Chief Inspector of Adult Social Care, Kate Terroni on how the CQC is engaging with the people who draw on social care to help develop the right strategy, policy and approach to regulation.
Thank you to colleagues across social care for your continued hard work and dedication. It has been an unimaginably tough eighteen months and I know many of you are exhausted and are having to face challenges with colleagues leaving your services and the ongoing difficulties of recruiting people. Working together with everyone involved in delivering, supporting and receiving care is going to be vital as we move forward from the pandemic.
CQC’s new strategy has shown our ambition to listen to the experiences of people who draw on care, their relatives and advocates, and put these valuable insights into how we regulate. I often speak about sharing my platform and the importance of listening to people who draw on care, whether at a conference, in meetings or events. I believe it’s important to put the voices and experiences of people who draw on care at the heart of what CQC and the whole system does.
Sharing a Platform
The ‘I pledge’ which I made with Social Care Future back in June to ensure that, where possible, I request the inclusion of people with lived experiences and/or people who draw on care either as active panel members, speakers or attendees, is something that I continue to take very seriously and uphold wherever possible.
When I spoke with Anna Severwright, Convener at Social Care Future, along with Selina Litt an expert by experience on our podcast, CQC Connect, we agreed that it is important to have people who draw on care involved in panels and discussions on social care. They are not only able to share their experiences, but they can highlight where care has worked well and where it has fallen short – they are experts and we should be learning from them.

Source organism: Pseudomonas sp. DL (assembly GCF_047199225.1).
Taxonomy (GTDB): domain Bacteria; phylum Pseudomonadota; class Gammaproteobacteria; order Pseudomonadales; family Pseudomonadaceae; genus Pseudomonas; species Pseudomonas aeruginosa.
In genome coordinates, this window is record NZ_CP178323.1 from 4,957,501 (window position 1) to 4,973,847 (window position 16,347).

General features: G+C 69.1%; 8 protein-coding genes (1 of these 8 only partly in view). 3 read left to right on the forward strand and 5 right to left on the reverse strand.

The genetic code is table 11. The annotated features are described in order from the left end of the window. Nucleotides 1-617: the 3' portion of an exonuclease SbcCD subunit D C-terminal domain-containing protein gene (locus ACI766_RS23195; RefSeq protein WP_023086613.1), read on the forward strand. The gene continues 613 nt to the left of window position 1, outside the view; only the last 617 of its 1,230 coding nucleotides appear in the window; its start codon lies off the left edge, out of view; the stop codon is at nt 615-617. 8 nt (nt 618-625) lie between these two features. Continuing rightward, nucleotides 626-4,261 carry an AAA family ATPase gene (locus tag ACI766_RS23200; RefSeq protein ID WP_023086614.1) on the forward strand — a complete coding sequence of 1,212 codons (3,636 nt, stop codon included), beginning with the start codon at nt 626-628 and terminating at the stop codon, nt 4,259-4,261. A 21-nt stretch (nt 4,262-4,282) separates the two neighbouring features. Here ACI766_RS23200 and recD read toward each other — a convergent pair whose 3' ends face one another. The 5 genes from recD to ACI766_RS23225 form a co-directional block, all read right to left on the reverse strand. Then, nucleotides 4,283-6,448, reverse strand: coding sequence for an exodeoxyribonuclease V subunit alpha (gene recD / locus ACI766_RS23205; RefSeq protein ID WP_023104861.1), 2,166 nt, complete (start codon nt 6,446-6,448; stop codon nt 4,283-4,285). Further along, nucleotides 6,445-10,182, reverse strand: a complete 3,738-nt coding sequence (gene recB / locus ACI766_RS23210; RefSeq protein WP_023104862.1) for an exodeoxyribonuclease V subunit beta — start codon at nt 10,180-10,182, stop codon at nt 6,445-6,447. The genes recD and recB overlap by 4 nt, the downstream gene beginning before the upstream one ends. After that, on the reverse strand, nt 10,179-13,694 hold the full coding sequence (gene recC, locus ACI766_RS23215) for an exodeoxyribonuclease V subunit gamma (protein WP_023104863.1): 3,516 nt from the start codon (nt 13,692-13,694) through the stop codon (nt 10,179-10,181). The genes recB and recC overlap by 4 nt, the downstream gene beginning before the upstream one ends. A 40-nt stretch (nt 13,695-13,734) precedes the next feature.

This month I shared the stage with Julie at The Care Show in Birmingham. Julie spoke about her experiences of caring for her mother and son; their experience of inconsistent care and what is fundamentally needed to ensure care for people is done right. The message she shared with us, was that every minute counts, we need to think about opportunities to treat people with dignity and respect and what we can do to create meaningful daily interactions, with people and for people.
Our commitment to co-production
It’s not only conferences where we look for the perspectives of people who draw on care, we hold a number of ‘co-production events’ where we engage with people who receive care, providers, professionals and organisations that represent all of these groups. These events help us develop the right strategy, policy and approach to regulation.
This has included recent sessions on how we bring our key questions to life using Think Local Act Personal’s (TLAP) making it real I/We statements, and the role people’s experiences of care will play in our assessments and judgements. You can read more about this from the TLAP website.
We have started the coproduction of our methodology on how we will be assuring local authorities (LA) and Integrated Care Systems (ICS).
Last week I chaired an expert advisory group with people who draw on care, relatives, providers, local authority representatives and other stakeholders. In this forum we talked about CQC’s proposed new responsibilities within the Health and Care Bill which is currently going through Parliament. This is just one of many ways we are engaging with people about our approach. Our work looking at LA assurance and ICS oversight is part of developing a wider view on systems.
This first session was focused on our new role with local authorities and we invited the group to share with us what their priorities are when we take on this new role. We heard from the group about the importance of people having assessments of their care needs in a timely way, the focus on prevention and the need to improve transitions. We will digest this feedback and update you in future columns as our thinking develops.
We are also committed to developing an approach to assuring local authorities that can also apply to ICS, as we know few people experience care in isolation, usually it’s through pathways and systems.
What I hope you take from this, is that finding a way to collaborate with people may have its challenges, but taking steps to reach out to people who draw on care, their relatives or advocates will add value to the work we all do. I’d also encourage you to share the link to the webpage on people’s experiences of care, so we can hear about the ways you’ve collaborated with or listened to the voices of people who draw on care.